In recent years, mobile interaction has gone from a way to check email on-the-go to a hub for a variety of services. From social to navigational to personal managing, mobile services continue to reveal new opportunities for engaging people through mobile interaction.
This project is an opportunity to create a mobile application. More specifically, you are challenged to design a mobile component within a service ecology of your choosing. The service should enable a specific group of people to learn a complex process. Some examples of complex processes include first-time home buying, enrolling in college, caring for a newborn, or saving for retirement. Instead of choosing a complex process at random, consider addressing the needs of a specific family member, friend, or even your own needs.
The service should focus on developing skills, rather than managing information—it should perform analogously as training wheels, rather than crutches. Focusing on skill development implies that the person engages with the design conditions in order to learn how, what, and why to do something autonomously (without prolonged reliance on the design). Horce Hephart puts it more poetically:
The less a man carries in his pack, the more he must carry in his head. A camper cannot go by recipe alone. It is best for him to carry sound general principles in his head, and recipes in his pocket. The simpler the outfit, the more skill it takes to manage it, and the more pleasure one gets in his achievements.
—Horce Kephart, 1919
In order to take full advantage of the personal and contextual affordances of mobile interaction, you should target “learning opportunities” out of reach for other media. The mobile app does not need to do all things. For this project, focus specifically on mobile affordances—personal, contextual, always on, etc. In other words, mobile is particularly suited for situations in which people learn through direct experience.
The project will begin by creating a model of the service ecology, which locates the mobile component within a specific system. From the service ecology, you should be able to formulate the initial project constraints in terms of what you will and will not address through the mobile application. Additionally, this is an appropriate time to research the process you choose, including conducting expert interviews.
We will then move on to context-assessment techniques, which will further define relevant moments for the mobile app. Joyce Chou from T-Mobile’s !Creation Center will present user-assessment techniques for understanding your audience. The service ecology and context-assessment should help you formulate a project proposal that describes your vision for the mobile application through the following points:
Audience (Who are your users? What type of behavior can you assume or predict?)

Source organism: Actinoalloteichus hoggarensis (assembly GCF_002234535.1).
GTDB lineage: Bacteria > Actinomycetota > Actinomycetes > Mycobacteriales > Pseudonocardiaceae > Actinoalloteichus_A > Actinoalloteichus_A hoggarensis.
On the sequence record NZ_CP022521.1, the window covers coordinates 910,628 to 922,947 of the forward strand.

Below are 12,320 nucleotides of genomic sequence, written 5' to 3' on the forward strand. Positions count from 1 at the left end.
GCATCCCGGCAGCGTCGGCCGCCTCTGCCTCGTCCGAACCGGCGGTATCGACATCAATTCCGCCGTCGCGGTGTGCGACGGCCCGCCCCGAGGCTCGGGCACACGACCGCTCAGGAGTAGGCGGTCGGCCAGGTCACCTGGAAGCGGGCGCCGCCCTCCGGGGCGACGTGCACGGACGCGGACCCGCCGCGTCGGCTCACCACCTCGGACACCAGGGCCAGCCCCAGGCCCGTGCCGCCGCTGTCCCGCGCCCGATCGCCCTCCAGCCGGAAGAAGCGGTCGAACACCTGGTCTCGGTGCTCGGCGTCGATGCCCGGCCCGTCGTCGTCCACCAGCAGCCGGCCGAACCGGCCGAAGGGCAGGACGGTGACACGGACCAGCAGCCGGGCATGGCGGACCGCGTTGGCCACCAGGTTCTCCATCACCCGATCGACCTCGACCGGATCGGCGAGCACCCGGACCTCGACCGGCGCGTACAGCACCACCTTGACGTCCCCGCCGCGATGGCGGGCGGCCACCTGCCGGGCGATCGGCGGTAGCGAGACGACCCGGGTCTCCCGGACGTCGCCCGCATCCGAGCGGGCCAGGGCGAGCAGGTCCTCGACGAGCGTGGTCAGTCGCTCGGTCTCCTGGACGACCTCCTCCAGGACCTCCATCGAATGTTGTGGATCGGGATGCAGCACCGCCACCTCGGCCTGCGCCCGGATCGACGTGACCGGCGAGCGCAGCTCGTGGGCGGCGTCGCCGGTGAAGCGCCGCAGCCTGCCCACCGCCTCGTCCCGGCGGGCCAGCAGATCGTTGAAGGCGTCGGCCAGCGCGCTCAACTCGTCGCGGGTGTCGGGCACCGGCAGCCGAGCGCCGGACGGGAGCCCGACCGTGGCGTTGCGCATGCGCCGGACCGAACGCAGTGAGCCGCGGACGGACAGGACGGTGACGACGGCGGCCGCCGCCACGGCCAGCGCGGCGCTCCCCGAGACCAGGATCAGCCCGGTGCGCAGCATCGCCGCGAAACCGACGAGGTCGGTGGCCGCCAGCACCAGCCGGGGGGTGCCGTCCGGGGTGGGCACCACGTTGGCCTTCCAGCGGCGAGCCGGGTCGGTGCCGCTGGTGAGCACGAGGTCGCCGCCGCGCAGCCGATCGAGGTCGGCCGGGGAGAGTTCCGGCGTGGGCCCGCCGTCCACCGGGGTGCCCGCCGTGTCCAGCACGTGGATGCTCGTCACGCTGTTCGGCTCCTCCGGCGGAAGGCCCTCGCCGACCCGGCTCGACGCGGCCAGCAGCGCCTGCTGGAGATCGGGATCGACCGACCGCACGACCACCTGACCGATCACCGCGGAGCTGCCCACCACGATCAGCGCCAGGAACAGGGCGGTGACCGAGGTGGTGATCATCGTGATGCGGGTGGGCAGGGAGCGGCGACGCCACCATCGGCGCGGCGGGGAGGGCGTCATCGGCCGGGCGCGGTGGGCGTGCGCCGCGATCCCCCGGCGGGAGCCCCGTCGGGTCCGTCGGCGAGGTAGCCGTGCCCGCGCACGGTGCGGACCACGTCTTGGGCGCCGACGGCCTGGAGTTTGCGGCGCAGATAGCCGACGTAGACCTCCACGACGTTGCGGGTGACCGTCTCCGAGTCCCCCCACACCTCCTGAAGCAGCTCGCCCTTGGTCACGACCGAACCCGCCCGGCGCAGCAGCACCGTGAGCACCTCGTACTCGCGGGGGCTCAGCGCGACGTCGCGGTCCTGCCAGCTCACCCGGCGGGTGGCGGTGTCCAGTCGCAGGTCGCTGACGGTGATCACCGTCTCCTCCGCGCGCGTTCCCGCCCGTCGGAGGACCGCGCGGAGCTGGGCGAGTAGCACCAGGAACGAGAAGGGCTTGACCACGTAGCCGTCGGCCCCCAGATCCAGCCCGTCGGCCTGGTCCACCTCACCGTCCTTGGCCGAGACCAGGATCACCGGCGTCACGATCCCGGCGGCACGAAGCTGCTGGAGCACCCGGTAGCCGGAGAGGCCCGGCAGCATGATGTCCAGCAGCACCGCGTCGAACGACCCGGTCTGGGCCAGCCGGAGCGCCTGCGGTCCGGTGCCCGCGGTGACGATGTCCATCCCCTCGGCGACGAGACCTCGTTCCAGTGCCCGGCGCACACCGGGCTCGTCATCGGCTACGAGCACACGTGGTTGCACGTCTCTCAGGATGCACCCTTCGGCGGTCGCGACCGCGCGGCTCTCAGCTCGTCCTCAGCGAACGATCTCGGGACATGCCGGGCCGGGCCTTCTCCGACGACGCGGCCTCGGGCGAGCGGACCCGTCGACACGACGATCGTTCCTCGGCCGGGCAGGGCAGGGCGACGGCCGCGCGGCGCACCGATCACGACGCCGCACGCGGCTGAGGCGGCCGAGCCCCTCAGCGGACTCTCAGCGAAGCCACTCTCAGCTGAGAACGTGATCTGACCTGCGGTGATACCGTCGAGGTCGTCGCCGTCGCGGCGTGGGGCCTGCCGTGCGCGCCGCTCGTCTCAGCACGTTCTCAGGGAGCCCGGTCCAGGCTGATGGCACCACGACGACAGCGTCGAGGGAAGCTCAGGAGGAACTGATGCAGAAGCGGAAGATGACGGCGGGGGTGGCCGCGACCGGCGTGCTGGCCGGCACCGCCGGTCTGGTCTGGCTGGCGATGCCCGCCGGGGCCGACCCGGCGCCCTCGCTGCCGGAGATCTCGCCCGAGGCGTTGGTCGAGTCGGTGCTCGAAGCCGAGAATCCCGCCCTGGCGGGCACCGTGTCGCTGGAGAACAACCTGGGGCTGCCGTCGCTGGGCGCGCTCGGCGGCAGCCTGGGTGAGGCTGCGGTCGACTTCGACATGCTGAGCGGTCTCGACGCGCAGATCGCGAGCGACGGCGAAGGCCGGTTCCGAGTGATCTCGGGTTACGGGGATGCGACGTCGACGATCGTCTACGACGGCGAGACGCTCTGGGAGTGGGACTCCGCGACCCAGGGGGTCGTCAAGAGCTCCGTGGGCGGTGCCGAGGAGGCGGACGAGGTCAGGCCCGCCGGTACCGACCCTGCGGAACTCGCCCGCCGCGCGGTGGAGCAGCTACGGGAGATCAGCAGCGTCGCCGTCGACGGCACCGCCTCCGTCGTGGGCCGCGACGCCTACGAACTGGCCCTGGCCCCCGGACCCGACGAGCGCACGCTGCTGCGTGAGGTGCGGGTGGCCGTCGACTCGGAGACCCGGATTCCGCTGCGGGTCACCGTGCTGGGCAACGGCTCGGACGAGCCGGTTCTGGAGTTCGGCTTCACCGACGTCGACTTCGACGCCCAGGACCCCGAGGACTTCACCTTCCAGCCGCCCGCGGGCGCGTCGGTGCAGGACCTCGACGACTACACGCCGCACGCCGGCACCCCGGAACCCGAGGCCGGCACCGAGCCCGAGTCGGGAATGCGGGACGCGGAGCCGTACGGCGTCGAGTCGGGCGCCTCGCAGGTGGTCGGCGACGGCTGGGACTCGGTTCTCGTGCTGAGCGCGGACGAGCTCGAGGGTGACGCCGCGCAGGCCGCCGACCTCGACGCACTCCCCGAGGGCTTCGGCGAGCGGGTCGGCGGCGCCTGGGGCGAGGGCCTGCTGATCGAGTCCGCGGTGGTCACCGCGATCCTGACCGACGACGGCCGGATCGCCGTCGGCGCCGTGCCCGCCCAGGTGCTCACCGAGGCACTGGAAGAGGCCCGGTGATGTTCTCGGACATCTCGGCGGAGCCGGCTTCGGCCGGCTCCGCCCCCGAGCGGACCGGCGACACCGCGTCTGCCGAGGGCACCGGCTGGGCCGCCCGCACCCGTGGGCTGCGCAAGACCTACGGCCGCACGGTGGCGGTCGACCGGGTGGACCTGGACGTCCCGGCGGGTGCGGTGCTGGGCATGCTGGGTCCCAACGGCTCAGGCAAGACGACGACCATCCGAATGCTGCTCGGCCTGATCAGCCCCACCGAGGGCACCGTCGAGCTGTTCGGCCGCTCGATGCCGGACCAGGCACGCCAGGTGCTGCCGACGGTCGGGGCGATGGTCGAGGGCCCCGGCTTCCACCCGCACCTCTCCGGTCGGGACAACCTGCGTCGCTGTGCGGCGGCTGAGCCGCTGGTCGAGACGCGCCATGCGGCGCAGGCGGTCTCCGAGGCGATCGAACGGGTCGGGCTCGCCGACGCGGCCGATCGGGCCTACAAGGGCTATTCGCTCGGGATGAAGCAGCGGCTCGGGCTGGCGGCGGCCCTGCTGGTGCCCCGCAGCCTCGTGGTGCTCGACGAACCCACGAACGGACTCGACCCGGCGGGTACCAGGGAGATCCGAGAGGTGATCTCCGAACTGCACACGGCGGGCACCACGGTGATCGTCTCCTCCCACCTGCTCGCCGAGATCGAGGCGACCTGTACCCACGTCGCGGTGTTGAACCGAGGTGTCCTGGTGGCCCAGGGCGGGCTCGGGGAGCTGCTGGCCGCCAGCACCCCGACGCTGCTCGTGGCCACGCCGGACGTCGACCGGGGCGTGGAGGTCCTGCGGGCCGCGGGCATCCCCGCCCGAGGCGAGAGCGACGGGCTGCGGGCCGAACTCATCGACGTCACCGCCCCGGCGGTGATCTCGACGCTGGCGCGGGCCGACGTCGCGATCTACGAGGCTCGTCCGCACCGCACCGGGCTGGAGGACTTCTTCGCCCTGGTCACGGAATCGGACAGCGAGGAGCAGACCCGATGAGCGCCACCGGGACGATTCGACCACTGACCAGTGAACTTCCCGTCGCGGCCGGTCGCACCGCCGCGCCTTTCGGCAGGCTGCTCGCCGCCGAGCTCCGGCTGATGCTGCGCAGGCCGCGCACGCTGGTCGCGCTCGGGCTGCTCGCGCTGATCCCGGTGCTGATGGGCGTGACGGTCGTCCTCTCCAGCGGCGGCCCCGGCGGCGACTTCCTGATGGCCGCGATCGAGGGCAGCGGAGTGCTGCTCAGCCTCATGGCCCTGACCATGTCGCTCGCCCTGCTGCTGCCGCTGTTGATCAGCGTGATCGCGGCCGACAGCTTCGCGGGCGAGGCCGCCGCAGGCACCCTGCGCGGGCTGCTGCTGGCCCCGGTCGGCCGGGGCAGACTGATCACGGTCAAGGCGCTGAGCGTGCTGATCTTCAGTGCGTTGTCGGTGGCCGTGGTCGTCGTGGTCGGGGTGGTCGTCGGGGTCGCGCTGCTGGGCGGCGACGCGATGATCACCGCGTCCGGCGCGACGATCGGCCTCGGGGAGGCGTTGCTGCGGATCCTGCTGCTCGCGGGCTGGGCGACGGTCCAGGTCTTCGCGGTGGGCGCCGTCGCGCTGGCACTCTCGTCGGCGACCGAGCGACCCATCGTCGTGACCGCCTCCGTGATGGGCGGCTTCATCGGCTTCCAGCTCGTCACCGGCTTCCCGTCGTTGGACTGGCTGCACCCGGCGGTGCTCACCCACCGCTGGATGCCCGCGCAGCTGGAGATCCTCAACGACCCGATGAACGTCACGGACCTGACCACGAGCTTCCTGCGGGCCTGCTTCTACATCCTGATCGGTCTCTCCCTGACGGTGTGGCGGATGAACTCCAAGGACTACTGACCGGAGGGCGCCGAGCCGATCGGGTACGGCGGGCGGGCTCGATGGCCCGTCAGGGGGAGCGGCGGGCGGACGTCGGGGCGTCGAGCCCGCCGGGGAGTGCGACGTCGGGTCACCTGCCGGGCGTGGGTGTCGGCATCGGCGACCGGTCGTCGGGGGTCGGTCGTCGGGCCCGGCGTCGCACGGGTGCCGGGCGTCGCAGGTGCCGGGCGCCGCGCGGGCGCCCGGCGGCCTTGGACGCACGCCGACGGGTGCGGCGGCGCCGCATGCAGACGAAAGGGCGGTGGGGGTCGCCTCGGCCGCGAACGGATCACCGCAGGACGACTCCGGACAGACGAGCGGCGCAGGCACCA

Circumstance (What is happening? What factors/actors are at play?)
Timing (When does the interaction occur? How pressed is the person for time?)
Location (Where does the interaction occur? Public/private? Structured/unstructured?)
Value (Why would someone use the application? What is to be gained by doing so?)
The project proposal provides the foundation for your information architecture. With a holistic sense of the system in which you’re designing, you will be ready to develop scenarios that articulate how you envision people engaging with the mobile app. Jon Mann from the !Creation Center will present strategies for storyboarding scenarios.
The scenarios should enable you to develop wireframes, prototypes, click streams, and interaction priority lists, which Prarthana Panchal from the !Creation Center will discuss in more detail. We will also explore techniques that enable you to quickly test iterations. In developing the information architecture, you may find it necessary to revise the service ecology and project proposal.
The final month of the project is dedicated to production. We will cover various Flash techniques ranging from populating the library with graphic assets to dynamic object behaviors using AS3. Ric Ewing will present the production process used at the !Creation Center, including best practices in terms of preparing design documents for programmers.
The team of experts have also agreed to participate online through the course website. You are responsible for posting your process to the website weekly for comments and critique.
Due to the proprietary restrictions of the iPhone, you will demonstrate the final fully functioning application through a browser window on a desktop computer (within mobile screen dimensions). The 3-4 minute scenario video will demonstrate contextual engagements with the mobile application.
On the last two days of class, students will present final presentations to the T-Mobile team (including all stages of the process and the final scenario). We will do this using Skpe for video conferencing and Adobe Breeze for the visual presentation. For the project wrap-up, you will be responsible for evaluating the value of a peer’s mobile application based on provided assessment criteria.
By the completion of the project, you should be able to describe the affordances of mobile interaction, apply core methodologies and vocabulary relevant to mobile interaction, plan the structure of a mobile application within a service model, construct a fully functioning mobile application using Adobe Flash, produce a video scenario that describes how people would engage with the mobile app, and evaluate the value of a mobile application.
The Mobile Application Project is worth 55% of your final grade.